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Web Design: How to Present Content on a Web Page

When building your wireframes, remember that you are not limited to a static presentation of text and graphics. Many technologies, from Flash animation to DHTML, help you maximize your page space and present content in more interesting and interactive ways.

Indicating text on a wireframe

Because you’re sharing wireframes with clients and team members alike, indicate all navigational elements and headlines for major content sections with readable text to orient them. All other copy components can be indicated with so-called greek text (which is actually Latin gibberish) that reflects their allocated character count (the number of letters, punctuation, and spaces) so you get a sense of actual text-block size.

You can search the web for lorem ipsum generator to find sites that generate paragraphs of greek text — and even specific character counts — that you can copy and paste right into your wireframes.


Working with a content management system

A content management system is a user-friendly website or application that offers site administrators secure access into the database that populates their website. By logging in to a CMS, a website’s manager can easily add, remove, and update content stored in the database. The benefit of using a CMS to store text and graphics is that once you define a bunch of content types such as “short description,” “product name,” and “product thumbnail image,” you create instances of these objects, fill them with actual copy or images, and then assign them to one or more web pages. That way, if you update the instance in the CMS, the content automatically updates wherever it’s used on the site. This strategy separates the content from the web page presentation to give you more flexibility for future design and content changes, making the site easier to maintain.

If your site uses a content management system, a Content Strategist works closely with the Information Architect (on smaller teams, this can be one and the same person) to first identify all the different content types a site has and then determine which content types go on each page.

Maximizing your space on the web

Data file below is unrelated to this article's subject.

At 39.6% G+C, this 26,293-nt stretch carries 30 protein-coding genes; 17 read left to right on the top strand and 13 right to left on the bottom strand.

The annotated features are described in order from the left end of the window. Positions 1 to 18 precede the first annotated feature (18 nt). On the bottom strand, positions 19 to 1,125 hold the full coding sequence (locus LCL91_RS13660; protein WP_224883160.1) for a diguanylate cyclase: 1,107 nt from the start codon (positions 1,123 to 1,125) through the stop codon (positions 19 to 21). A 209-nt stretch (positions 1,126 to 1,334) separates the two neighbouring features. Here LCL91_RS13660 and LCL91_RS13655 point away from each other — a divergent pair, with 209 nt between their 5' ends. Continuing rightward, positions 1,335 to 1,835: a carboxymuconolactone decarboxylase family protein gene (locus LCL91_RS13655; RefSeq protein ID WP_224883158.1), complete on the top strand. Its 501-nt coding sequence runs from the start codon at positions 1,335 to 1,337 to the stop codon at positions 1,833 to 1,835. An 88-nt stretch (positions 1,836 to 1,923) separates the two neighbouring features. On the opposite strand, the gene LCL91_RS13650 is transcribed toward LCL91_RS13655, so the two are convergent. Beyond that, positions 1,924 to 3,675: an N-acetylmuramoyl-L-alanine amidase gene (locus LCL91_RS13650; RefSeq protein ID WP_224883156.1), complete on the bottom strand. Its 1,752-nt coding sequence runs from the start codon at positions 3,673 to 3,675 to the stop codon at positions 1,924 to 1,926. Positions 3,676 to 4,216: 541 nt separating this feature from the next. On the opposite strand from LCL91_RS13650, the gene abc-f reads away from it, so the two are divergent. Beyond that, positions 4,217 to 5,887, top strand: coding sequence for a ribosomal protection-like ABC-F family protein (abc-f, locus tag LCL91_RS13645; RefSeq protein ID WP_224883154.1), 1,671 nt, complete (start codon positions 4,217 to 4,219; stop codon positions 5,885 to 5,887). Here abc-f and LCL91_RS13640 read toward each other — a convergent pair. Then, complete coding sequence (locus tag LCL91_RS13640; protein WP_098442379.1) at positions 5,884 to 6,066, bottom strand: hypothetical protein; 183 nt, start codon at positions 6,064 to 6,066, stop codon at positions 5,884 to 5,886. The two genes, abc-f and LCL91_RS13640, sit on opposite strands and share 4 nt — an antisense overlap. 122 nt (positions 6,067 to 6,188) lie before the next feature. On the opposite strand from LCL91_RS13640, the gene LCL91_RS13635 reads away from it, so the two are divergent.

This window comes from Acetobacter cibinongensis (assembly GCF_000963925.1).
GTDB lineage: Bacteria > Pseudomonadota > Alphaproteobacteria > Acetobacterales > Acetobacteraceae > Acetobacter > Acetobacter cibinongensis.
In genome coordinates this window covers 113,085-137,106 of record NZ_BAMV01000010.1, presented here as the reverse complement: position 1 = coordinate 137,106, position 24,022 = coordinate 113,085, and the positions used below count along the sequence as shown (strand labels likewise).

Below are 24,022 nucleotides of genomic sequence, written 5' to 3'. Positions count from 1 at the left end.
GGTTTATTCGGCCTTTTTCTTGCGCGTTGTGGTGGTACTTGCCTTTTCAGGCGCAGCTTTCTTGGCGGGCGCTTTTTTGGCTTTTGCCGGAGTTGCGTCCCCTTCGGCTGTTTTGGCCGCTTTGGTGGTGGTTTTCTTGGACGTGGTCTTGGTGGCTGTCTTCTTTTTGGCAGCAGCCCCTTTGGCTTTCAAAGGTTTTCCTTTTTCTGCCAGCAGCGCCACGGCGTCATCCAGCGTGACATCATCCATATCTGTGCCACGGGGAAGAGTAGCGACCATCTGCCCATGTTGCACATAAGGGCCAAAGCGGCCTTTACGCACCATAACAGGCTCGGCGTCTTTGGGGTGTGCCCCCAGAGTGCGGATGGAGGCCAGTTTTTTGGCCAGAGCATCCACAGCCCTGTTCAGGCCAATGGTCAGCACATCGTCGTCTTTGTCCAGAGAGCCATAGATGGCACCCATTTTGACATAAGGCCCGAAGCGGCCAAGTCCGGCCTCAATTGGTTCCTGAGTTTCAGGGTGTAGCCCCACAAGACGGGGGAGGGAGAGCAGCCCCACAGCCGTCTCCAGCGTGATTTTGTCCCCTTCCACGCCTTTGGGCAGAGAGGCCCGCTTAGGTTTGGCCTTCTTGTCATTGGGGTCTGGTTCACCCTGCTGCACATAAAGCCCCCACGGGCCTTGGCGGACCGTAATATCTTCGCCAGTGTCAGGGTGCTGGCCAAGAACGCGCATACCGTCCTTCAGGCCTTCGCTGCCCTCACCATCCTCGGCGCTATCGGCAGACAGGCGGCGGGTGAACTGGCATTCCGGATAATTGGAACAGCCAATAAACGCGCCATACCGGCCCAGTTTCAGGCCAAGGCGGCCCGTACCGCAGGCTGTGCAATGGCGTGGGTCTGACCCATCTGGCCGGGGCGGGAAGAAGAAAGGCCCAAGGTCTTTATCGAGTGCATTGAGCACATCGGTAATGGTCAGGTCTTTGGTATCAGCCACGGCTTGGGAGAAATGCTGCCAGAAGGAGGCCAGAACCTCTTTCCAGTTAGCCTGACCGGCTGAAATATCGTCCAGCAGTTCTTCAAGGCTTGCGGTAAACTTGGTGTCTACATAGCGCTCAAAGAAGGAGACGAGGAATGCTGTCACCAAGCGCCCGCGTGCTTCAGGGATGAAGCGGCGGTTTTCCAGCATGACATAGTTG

Most people have small computer monitors, and many people are browsing websites through smart phones and devices. If you hold up an 8-1⁄2 x 11-inch piece of paper horizontally, you’re looking at the size of most people’s windows on the World Wide Web. After you factor in the browser’s interface with all its buttons across the top, favorites tabs, and scroll controls, the viewing space devoted to the web is whittled down to a postcard size, or about 800 x 600 for many users. This scrawny window is your web-design canvas.

Here are some organizational and interactive strategies to help you better present your content on this wee little space:

  • Scroll to see less important content. You simply can’t shove everything into the viewable area — the first 800 x 600 pixels of the browser window. So, place the high-priority items within that initial window and lower priority items below the fold.

    Give visual clues to let users know more stuff is below the fold by purposefully showing headlines or the tops of images that lead to more stuff below. Users don’t mind scrolling, just as long as the page doesn’t go on forever. A good rule is to target the total page height to twice the initial viewable height (so 1200 pixels for an 800-wide-by-600-tall page).

  • Use horizontal space too. You can use technologies like Flash or HTML 5 to present horizontally scrolling content or a “carousel” of rotating content.

    [Credit: © Bohemia Design Ltd. ]
    Credit: © Bohemia Design Ltd.
  • Layer your content. Another way to maximize the viewing space is to reveal layers of content on top of the web page as the user rolls over or clicks something. You can hide and show content layers through technologies like JavaScript, DHTML (Dynamic HTML), and Flash.

    A user rollover expands this content module on a Disney website to reveal more information. [Credit
    Credit: © Disney
    A user rollover expands this content module on a Disney website to reveal more information.
    DHTML can produce an “enhanced” drop-down menu that offers organized options when a user
    Credit: © Television Food Network
    DHTML can produce an “enhanced” drop-down menu that offers organized options when a user rolls over a navigational item.
  • Design a revolving door of content. Because web page space is at a premium, another dimension that you need to consider is time. If you can’t fit everything that you want inside the viewable area, you may want to think about animating the area.

Annotating your wireframes

Sometimes web pages contain highly interactive components that must be explained in the wireframes via annotations. Annotations are simply margin notes that describe how elements on the page work, what triggers the interaction, and what content displays in different scenarios. By numbering areas of the wireframe, and numbering your notes, you can efficiently describe the interaction detail. Often, you’ll also need to include an inset diagram that shows a different state that appears upon a user action such as a rollover or click.

This annotated wireframe with numbered callouts also has insets that show the different states of c
This annotated wireframe with numbered callouts also has insets that show the different states of content as users interact with it.
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